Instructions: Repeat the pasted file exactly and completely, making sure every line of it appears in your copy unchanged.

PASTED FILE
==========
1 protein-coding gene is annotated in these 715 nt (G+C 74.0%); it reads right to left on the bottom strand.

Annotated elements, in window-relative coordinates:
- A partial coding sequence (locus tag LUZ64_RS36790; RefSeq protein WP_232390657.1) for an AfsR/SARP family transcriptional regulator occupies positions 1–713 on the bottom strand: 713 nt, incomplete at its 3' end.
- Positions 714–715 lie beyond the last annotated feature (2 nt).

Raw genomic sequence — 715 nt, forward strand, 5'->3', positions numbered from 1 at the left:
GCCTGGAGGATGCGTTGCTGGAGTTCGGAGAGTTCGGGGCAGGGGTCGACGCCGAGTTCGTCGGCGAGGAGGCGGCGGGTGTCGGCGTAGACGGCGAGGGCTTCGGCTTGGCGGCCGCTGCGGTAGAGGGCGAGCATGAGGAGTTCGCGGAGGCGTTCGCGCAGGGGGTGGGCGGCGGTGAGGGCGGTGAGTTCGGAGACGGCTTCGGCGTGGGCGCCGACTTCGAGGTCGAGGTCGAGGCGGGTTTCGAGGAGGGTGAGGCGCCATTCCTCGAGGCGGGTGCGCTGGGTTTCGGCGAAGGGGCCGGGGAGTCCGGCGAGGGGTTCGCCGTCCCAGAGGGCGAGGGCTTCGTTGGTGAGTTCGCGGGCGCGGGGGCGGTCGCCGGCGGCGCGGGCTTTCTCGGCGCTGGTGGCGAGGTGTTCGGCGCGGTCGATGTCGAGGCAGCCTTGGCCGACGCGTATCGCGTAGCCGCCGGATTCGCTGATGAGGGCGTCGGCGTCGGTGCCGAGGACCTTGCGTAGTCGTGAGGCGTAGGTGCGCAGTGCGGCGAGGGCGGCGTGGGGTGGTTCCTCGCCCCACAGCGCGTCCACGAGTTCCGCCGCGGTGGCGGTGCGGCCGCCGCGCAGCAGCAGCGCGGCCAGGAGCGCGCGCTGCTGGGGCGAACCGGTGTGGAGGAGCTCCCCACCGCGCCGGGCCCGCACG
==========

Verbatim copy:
1 protein-coding gene is annotated in these 715 nt (G+C 74.0%); it reads right to left on the bottom strand.

Annotated elements, in window-relative coordinates:
- A partial coding sequence (locus tag LUZ64_RS36790; RefSeq protein WP_232390657.1) for an AfsR/SARP family transcriptional regulator occupies positions 1–713 on the bottom strand: 713 nt, incomplete at its 3' end.
- Positions 714–715 lie beyond the last annotated feature (2 nt).

Raw genomic sequence — 715 nt, forward strand, 5'->3', positions numbered from 1 at the left:
GCCTGGAGGATGCGTTGCTGGAGTTCGGAGAGTTCGGGGCAGGGGTCGACGCCGAGTTCGTCGGCGAGGAGGCGGCGGGTGTCGGCGTAGACGGCGAGGGCTTCGGCTTGGCGGCCGCTGCGGTAGAGGGCGAGCATGAGGAGTTCGCGGAGGCGTTCGCGCAGGGGGTGGGCGGCGGTGAGGGCGGTGAGTTCGGAGACGGCTTCGGCGTGGGCGCCGACTTCGAGGTCGAGGTCGAGGCGGGTTTCGAGGAGGGTGAGGCGCCATTCCTCGAGGCGGGTGCGCTGGGTTTCGGCGAAGGGGCCGGGGAGTCCGGCGAGGGGTTCGCCGTCCCAGAGGGCGAGGGCTTCGTTGGTGAGTTCGCGGGCGCGGGGGCGGTCGCCGGCGGCGCGGGCTTTCTCGGCGCTGGTGGCGAGGTGTTCGGCGCGGTCGATGTCGAGGCAGCCTTGGCCGACGCGTATCGCGTAGCCGCCGGATTCGCTGATGAGGGCGTCGGCGTCGGTGCCGAGGACCTTGCGTAGTCGTGAGGCGTAGGTGCGCAGTGCGGCGAGGGCGGCGTGGGGTGGTTCCTCGCCCCACAGCGCGTCCACGAGTTCCGCCGCGGTGGCGGTGCGGCCGCCGCGCAGCAGCAGCGCGGCCAGGAGCGCGCGCTGCTGGGGCGAACCGGTGTGGAGGAGCTCCCCACCGCGCCGGGCCCGCACG